Under fire Health Minister Nickolas Steele says government has heard the complaints of the general public and is currently addressing the myriads of problems affecting the island’s ailing health sector.
During his contribution to the debate on the 2016 Budget, Minister Steele informed the House of Representatives that he “proudly stood” and listened to the nurses at the General Hospital who voiced their frustration during a recent protest action.
“I understand the issues, I understand also that our nurses are the fibre that holds our health system together… and that is why I could proudly stand with them knowing what their problems were, identifying with their problems, and most importantly… knowing that even before they took to the streets, we were well on the way delivering on their complaints, their issues,” he said.
The Health Minister told the Lower House of Parliament that 45 nurses were hired this year, and that government is in the process of hiring an additional 30.
However, he said this will be done while maintaining government’s attrition policy, and also maintaining the budgetary constraints.
As part of the three-year Structural Adjustment Programme (SAP), the Keith Mitchell-led Administration in St. George’s has embarked upon an attrition policy which provides for no more than three persons to replace every ten persons who retire from or exit the public service in order to help cut expenditure.
Minister Steele disclosed that government is now moving forward on six building blocks in the health sector.
He said that great emphasis is being placed on infrastructure which is critical in the delivery of health services.
Parliament was informed that in conjunction with the Ministry of Works, renovation of the Doctors’ Quarters at the General Hospital is complete, the Eye Ward was rebuilt, the Isolation Ward within the Private Block has been completed, the Gynecology Ward is 95 percent completed, and repairs are in progress at the Children’s Ward.
Minister Steele provided Parliament with an update on the functioning of the Operations Theatre at the General Hospital.
He said new chillers for the air condition unit have been received due to the non-functioning of the central air condition unit at the theatre.
According to him, split units were installed after the air condition unit stopped working “but after a while because the air was not circulating or being extracted, it increased the likelihood of bacterial infection and mole within the air.”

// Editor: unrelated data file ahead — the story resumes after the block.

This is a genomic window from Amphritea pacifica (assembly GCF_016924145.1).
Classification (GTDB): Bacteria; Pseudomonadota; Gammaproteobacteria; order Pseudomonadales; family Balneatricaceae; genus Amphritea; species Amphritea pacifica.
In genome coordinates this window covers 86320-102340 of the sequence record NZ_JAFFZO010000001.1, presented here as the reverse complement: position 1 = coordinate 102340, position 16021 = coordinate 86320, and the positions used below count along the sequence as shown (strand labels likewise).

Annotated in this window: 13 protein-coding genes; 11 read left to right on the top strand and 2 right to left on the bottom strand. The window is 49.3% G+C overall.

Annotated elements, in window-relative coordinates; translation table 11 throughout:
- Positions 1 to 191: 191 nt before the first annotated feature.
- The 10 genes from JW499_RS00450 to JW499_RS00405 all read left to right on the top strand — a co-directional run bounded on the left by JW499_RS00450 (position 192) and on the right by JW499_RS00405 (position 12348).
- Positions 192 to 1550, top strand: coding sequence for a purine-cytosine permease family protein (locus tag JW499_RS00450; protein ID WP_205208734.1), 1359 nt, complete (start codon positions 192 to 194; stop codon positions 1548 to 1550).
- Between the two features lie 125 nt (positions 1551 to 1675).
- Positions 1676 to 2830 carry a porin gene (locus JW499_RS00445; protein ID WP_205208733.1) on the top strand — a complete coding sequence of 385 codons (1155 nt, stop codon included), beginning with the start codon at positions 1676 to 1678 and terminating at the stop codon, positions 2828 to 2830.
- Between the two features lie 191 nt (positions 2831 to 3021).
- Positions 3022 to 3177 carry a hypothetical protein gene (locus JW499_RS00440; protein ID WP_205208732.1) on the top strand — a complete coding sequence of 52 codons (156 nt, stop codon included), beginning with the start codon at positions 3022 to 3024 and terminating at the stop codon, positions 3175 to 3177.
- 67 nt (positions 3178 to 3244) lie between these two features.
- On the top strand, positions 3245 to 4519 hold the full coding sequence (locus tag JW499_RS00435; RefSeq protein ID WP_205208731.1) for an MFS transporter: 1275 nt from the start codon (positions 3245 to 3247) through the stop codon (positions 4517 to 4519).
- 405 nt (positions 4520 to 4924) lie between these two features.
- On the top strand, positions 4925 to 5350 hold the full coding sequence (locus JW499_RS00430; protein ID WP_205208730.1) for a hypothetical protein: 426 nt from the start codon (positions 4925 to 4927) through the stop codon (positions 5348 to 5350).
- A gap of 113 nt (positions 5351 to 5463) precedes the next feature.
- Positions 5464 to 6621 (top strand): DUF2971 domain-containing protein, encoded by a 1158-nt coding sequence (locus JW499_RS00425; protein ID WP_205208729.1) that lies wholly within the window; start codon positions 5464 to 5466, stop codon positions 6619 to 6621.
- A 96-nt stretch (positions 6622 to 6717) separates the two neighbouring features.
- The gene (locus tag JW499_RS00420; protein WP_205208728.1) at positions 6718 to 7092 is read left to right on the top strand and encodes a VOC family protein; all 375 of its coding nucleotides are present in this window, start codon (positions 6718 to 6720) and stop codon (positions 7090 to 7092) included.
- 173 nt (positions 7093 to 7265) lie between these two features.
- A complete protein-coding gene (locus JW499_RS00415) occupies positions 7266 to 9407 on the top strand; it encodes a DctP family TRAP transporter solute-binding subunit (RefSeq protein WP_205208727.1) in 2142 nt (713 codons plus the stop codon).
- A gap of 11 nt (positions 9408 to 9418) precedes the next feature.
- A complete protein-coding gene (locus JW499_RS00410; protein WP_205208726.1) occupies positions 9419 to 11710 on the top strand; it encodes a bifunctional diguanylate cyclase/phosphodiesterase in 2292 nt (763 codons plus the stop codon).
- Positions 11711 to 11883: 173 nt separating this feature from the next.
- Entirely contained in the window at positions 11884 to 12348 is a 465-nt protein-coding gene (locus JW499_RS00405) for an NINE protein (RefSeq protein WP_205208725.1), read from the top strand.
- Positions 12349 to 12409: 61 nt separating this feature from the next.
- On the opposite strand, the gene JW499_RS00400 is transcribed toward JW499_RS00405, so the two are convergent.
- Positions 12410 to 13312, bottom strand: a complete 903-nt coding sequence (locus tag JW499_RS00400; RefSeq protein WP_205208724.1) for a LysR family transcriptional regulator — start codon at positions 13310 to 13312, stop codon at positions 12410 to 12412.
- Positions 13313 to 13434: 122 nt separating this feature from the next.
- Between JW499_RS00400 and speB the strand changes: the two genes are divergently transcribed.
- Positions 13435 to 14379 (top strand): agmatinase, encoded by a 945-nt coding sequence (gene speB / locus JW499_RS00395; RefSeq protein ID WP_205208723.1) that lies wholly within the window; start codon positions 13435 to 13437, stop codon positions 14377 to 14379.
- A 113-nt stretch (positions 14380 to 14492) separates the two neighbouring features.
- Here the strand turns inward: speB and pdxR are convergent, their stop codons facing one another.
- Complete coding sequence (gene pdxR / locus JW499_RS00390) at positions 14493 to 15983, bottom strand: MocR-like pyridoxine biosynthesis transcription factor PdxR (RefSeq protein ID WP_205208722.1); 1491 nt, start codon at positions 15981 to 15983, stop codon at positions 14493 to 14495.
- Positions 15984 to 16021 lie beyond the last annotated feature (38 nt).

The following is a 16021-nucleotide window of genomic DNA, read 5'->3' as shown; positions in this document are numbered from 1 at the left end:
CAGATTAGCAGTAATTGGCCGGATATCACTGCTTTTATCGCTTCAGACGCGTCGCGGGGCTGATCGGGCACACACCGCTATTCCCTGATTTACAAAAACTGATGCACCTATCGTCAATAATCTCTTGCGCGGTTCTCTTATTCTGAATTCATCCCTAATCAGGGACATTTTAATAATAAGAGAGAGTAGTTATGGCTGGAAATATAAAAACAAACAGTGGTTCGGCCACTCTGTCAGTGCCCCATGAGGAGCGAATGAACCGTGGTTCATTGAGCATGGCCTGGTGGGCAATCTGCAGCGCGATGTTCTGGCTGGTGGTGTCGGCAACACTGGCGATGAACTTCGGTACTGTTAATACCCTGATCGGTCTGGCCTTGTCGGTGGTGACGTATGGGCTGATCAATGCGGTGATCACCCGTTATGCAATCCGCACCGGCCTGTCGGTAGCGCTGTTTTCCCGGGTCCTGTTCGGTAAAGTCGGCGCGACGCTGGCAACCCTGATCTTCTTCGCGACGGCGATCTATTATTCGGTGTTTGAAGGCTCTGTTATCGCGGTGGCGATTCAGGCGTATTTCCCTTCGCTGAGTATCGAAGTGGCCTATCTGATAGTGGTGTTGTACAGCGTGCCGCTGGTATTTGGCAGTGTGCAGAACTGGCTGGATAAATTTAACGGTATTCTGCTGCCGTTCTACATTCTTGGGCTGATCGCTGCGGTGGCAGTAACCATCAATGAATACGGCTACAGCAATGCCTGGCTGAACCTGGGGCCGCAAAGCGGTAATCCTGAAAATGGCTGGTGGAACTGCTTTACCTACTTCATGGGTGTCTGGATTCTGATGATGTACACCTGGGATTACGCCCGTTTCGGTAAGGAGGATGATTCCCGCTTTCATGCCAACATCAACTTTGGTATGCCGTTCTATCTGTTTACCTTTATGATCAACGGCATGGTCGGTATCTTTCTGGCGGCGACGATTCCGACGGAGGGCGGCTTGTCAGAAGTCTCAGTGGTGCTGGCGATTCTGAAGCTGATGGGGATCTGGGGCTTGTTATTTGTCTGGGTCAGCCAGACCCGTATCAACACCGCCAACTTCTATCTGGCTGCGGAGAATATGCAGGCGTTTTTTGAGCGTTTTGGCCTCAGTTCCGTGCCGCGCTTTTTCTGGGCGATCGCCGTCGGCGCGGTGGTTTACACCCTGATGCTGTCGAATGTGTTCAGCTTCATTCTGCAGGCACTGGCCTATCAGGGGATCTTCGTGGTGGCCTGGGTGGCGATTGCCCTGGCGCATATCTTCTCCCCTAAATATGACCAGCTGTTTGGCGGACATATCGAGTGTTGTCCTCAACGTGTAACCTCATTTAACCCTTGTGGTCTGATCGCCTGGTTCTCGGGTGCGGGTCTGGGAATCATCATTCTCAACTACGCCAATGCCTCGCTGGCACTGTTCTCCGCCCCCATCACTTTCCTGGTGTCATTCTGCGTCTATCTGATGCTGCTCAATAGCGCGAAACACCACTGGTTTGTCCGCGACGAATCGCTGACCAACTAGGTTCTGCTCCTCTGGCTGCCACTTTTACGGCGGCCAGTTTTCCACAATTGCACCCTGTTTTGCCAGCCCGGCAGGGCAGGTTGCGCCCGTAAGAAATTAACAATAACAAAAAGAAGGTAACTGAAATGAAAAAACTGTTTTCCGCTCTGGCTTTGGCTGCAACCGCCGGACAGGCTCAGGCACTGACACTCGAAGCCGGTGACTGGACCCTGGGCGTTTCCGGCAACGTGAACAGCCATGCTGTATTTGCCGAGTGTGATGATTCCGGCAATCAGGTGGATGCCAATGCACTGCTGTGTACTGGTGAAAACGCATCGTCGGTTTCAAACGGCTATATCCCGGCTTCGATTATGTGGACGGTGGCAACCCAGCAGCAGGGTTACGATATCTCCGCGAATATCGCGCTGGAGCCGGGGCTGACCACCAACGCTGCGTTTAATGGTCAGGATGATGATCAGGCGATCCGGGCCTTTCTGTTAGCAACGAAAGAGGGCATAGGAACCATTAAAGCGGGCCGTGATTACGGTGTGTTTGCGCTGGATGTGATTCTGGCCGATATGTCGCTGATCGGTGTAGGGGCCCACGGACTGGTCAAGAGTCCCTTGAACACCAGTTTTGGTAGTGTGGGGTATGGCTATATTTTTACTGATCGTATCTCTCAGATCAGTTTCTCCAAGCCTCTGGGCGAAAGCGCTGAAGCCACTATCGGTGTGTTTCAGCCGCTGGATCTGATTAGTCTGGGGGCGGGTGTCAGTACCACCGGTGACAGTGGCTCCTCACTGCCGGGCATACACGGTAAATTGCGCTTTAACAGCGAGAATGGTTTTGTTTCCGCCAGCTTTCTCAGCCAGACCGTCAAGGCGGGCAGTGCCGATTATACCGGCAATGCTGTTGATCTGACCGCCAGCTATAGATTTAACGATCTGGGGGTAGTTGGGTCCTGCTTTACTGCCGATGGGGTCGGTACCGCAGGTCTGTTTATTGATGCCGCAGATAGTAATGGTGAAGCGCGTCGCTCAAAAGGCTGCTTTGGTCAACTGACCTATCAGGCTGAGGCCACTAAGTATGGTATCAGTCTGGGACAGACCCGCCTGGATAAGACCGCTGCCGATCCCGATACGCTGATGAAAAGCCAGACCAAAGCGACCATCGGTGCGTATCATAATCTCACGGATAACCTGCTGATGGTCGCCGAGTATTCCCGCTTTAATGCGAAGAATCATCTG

The Health Minister said that as a result and for a significant time of the year, only emergency surgeries were being done at the theatre.
“The Surgeons made a call, a proper call, that they would not risk elective surgeries,” he old fellow legislators.
Part of the oxygen machine along with the compressor at the theatre also broke down causing it not to be functioning at a hundred percent.
Minister Steele said that as a result of the compressor not working, the brand new anesthesia machines could not be plugged in for fear of getting damaged.
He announced that the necessary parts for the compressor have been received and expressed the hope that by year-end the anesthesia machines will be functional.
The Health Minister said the incomplete steel structure on the compound of the main hospital in St. George’s has been converted to three storeys and the actual concrete work will soon start to complete a project that will cost $3.7M.
As a result of a partnership between the Government of Grenada, the Grenada Electricity Services Limited, and the Benjamin Foundation a brand new X-Ray Machine is to be installed at Princess Alice Hospital at Mirabeau in St. Andrew.
According to Minister Steele, the hospital will also benefit from a new Registrar who will take up duties from this month, as well as an additional compliment of nurses.
Princess Royal Hospital at Carriacou will also receive a new Registrar by year-end, and government is in the process of acquiring a new blood-work machine for the facility, Minister Steele said.
In the area of Human Resource, the Health Minister disclosed that five nurses who were trained in Cuba have been hired, while scholarships were offered to five doctors in specialised areas.
As part of Health financing, Minister Steele announced that government received from the donation desk $19,840,000, Pan American Health Organisation (PAHO) $225,000 in technical assistance, from the Global Fund for the elimination of HIV (Human Immunodeficiency Virus), tuberculosis and malaria $67,000, and $135,000 in electronic immunisation registry system from the Centre for Disease Control.
The senior Government Minister reported that coming out of the recommendations made by a government-appointed Committee to look at National Health Insurance was the formation of an Implementation Committee to move the process forward towards the establishment of National Health Insurance.